Thursday, April 21, 2011

Presentation Schedule and such...

Looking forward to your final project presentations in class during the last two weeks of class. Each group will present for 10-15 minutes (the timer will go off at 15 to cut you off.) Remember that your project has two parts: the presentation and the blog post (refer to the handout with rubric that I handed out in class for specific instructions). I have high expectations for your blog post so make it rich, detailed, hyperlinked, imaged, creative, informative, engaging, resourceful, and insightful!!

Kayla has invited all of you to be authors on the Final Projects blog. If you haven't received an invitation and accepted it, you will not be able to post your final project so email Kayla is you need help!

Per our conversation in class last week, here is the schedule for the last two weeks of class.

Tuesday, April 26
4-4:30 Course evaluations
4:30-4:45 Diana's group
4:50-5:05 Blue & Melissa's group
5:10-5:25 Deirdre and Lexi's group
5:30-5:45 Jane's group
5:45-5:55 BREAK
5:55-6:10 Jess' group
6:15-6:30 Amanda's group
6:35-6:50 Ron's group

Tuesday, May 3
4:00-6:00 T-Pain Discussion (Student Union Ballroom)
6:15-6:30 Jasmine's group (back in the classroom)
6:35-6:50 Dante's group

Looking forward to it!!!

LB :)

Saturday, April 16, 2011

More on the domestic violence issues we talked about a few weeks ago...

We talked in class a few weeks ago about issues of violence, blame, culture and misogyny in relation to the Chris Brown/Rihanna assault. Then just last week, we talked about the constructions of boy culture and girl culture in our society, namely "boys will be boys" and "good girl-ness."

These two clips seemed to be appropriate fuel to our academic fire...

First, recent Chris Brown interview on Good Morning America ends with CB outraged, throwing a chair out of his dressing room window. He reports being very angry that people keep bringing up an incident that happened two years ago.

Then, a response that questions why Chris Brown is so angry and what historical burdens Black artists have faced.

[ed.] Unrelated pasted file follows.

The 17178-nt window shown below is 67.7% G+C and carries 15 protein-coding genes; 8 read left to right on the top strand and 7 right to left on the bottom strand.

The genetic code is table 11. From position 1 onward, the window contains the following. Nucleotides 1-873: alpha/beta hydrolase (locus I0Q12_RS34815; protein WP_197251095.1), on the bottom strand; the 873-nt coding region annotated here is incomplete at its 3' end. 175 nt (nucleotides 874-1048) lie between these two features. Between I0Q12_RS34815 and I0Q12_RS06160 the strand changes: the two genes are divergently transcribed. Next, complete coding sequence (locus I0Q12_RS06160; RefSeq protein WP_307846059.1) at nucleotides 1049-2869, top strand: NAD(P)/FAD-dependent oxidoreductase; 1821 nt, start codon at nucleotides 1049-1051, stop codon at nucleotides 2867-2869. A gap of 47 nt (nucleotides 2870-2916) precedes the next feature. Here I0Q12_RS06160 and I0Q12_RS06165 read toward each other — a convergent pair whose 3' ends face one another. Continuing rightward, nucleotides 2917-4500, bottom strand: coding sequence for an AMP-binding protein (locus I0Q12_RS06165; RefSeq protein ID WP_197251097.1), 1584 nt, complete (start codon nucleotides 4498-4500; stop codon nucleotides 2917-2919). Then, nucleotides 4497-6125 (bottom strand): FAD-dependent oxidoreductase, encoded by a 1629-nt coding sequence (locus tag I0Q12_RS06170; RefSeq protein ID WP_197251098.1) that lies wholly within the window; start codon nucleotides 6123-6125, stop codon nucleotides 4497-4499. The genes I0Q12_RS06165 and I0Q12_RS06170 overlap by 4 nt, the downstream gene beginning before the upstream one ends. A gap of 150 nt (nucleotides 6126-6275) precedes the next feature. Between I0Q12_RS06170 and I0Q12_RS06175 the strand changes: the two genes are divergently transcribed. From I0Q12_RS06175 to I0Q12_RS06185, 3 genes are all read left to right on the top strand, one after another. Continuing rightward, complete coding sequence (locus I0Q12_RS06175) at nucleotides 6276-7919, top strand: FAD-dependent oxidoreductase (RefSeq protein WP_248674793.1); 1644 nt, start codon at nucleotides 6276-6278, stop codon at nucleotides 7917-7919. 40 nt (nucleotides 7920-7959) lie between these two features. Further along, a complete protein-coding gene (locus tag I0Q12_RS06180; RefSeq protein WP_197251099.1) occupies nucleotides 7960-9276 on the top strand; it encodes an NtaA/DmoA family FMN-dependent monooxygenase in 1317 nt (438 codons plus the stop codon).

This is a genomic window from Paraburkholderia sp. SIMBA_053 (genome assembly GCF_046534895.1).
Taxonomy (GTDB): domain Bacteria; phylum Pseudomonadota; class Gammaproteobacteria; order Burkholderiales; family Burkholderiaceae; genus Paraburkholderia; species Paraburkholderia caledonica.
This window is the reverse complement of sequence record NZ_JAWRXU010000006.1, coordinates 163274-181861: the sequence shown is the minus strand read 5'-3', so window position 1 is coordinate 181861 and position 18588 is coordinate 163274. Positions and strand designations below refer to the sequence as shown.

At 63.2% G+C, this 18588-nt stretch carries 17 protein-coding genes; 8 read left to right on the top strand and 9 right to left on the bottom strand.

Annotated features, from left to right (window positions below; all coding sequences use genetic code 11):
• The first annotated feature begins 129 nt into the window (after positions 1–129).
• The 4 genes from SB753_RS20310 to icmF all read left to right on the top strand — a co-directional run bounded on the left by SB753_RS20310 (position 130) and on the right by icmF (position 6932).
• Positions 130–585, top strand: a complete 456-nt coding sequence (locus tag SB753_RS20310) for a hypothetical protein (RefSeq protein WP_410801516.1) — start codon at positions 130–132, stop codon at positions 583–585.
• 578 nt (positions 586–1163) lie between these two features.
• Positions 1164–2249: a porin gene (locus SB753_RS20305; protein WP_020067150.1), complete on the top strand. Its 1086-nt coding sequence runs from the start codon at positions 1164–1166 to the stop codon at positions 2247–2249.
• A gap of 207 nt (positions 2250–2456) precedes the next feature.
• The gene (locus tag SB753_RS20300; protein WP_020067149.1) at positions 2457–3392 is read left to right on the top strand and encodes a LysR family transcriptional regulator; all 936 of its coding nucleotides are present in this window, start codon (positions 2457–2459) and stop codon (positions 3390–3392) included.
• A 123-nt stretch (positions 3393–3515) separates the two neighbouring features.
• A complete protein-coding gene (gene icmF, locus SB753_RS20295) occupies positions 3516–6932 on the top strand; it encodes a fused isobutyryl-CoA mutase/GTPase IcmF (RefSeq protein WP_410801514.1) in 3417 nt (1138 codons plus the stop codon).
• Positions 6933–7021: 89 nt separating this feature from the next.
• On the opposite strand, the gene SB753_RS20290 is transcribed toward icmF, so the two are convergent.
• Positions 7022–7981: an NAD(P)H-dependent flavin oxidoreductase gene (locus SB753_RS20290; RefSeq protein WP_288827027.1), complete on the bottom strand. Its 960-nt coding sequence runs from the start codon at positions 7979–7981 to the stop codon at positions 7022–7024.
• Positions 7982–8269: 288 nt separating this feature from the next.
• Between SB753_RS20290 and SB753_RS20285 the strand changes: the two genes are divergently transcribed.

Monday, April 11, 2011

Very cool videos

Just want to share these amazing short films... all about how media representation and beauty culture influence how we think about ourselves and each other.

You can view them for free until the end of this month using the password: Body Typed.

Thursday, April 7, 2011

Good Girls, Take II

See my blog from last week for info on the texts for this week. Also, please note that you can watch Atalanta here rather than buying the track on itunes.

Saturday, April 2, 2011

OOOPPS!!! Final Project Week!

Hi all,

NOTE: Thanks to Diana for finding my brain... I totally skipped a week on the syllabus when I put my blog up on Thursday. Please postpone your Good Girl reading and watching for this week. Rather we will be working on Final Projects in class. (Sorry about any confusion!)

For your blog post this week, I want you to brainstorm about ideas that might be spinning around in your brain for a final project. For this last assignment, you need to choose some topic that relates directly to issues of Teenagers in/and the Media. It should be something about how teenagers are represented -- in other words, what the media teaches us about teenagers. Or it can be something about how teenagers represent themselves. (Think of GLEE week as an example of the type of thing you might take up on your own.)

Suggestions: You could look at teens and video game culture, teenage sexuality (how they learn about it in sex ed/media), the prom, the mall, teen magazines, teenagers and tattoo culture, teen representation on Degrassi (or any other show), reps of gay teens, teens and social class, pre-teen culture (tweens), etc etc.

These are just a few examples of things that interest me. But your project needs to interest you!

I am hoping that most of you will choose to do this in partners or groups. Though I won't force anyone to work on a topic they don't like so if you need to work alone, I will let you. You final project will be something digital (powerpoint, movie, pictures, etc), something written (not a full paper, just a handout or other materials to teach us what you have learned) and a presentation in class. Details in class on Tuesday...

So for your blog post, explore a few topics. Post pictures, links and write out your possible ideas. Do some research about the area you are interested in. Be as deep and through as you can and we will work for these posts in class on Tuesday!